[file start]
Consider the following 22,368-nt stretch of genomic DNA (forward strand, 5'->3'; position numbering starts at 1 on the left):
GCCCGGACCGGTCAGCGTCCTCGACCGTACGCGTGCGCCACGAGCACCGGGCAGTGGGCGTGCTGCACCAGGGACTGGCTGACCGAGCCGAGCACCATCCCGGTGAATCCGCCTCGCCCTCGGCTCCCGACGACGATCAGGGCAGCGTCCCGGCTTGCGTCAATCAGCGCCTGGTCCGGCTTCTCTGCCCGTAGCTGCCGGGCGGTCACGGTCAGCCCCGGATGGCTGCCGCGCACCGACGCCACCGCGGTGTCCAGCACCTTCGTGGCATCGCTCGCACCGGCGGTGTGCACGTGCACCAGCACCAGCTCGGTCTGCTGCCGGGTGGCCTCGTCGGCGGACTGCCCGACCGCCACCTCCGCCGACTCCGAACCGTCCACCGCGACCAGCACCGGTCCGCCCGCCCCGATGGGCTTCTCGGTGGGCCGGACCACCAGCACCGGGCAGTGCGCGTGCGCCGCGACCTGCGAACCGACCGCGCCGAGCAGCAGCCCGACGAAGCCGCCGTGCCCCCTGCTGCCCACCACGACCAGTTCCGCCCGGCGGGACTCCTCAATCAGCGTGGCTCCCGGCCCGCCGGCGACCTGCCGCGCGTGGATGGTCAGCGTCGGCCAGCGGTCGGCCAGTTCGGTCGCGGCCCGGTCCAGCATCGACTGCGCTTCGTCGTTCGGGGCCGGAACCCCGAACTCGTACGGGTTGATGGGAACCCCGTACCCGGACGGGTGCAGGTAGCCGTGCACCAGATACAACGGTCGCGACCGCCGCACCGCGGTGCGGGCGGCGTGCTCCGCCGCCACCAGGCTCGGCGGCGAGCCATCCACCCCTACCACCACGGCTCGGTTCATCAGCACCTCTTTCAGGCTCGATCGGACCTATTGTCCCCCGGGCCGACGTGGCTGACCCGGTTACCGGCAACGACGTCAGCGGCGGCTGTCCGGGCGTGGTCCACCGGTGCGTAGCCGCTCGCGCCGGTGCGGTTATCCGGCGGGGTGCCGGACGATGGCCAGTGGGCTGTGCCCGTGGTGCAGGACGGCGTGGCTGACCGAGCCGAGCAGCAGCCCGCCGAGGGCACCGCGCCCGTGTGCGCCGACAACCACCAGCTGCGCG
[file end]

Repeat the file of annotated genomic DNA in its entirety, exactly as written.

Consider the following 22,368-nt stretch of genomic DNA (forward strand, 5'->3'; position numbering starts at 1 on the left):
GCCCGGACCGGTCAGCGTCCTCGACCGTACGCGTGCGCCACGAGCACCGGGCAGTGGGCGTGCTGCACCAGGGACTGGCTGACCGAGCCGAGCACCATCCCGGTGAATCCGCCTCGCCCTCGGCTCCCGACGACGATCAGGGCAGCGTCCCGGCTTGCGTCAATCAGCGCCTGGTCCGGCTTCTCTGCCCGTAGCTGCCGGGCGGTCACGGTCAGCCCCGGATGGCTGCCGCGCACCGACGCCACCGCGGTGTCCAGCACCTTCGTGGCATCGCTCGCACCGGCGGTGTGCACGTGCACCAGCACCAGCTCGGTCTGCTGCCGGGTGGCCTCGTCGGCGGACTGCCCGACCGCCACCTCCGCCGACTCCGAACCGTCCACCGCGACCAGCACCGGTCCGCCCGCCCCGATGGGCTTCTCGGTGGGCCGGACCACCAGCACCGGGCAGTGCGCGTGCGCCGCGACCTGCGAACCGACCGCGCCGAGCAGCAGCCCGACGAAGCCGCCGTGCCCCCTGCTGCCCACCACGACCAGTTCCGCCCGGCGGGACTCCTCAATCAGCGTGGCTCCCGGCCCGCCGGCGACCTGCCGCGCGTGGATGGTCAGCGTCGGCCAGCGGTCGGCCAGTTCGGTCGCGGCCCGGTCCAGCATCGACTGCGCTTCGTCGTTCGGGGCCGGAACCCCGAACTCGTACGGGTTGATGGGAACCCCGTACCCGGACGGGTGCAGGTAGCCGTGCACCAGATACAACGGTCGCGACCGCCGCACCGCGGTGCGGGCGGCGTGCTCCGCCGCCACCAGGCTCGGCGGCGAGCCATCCACCCCTACCACCACGGCTCGGTTCATCAGCACCTCTTTCAGGCTCGATCGGACCTATTGTCCCCCGGGCCGACGTGGCTGACCCGGTTACCGGCAACGACGTCAGCGGCGGCTGTCCGGGCGTGGTCCACCGGTGCGTAGCCGCTCGCGCCGGTGCGGTTATCCGGCGGGGTGCCGGACGATGGCCAGTGGGCTGTGCCCGTGGTGCAGGACGGCGTGGCTGACCGAGCCGAGCAGCAGCCCGCCGAGGGCACCGCGCCCGTGTGCGCCGACAACCACCAGCTGCGCG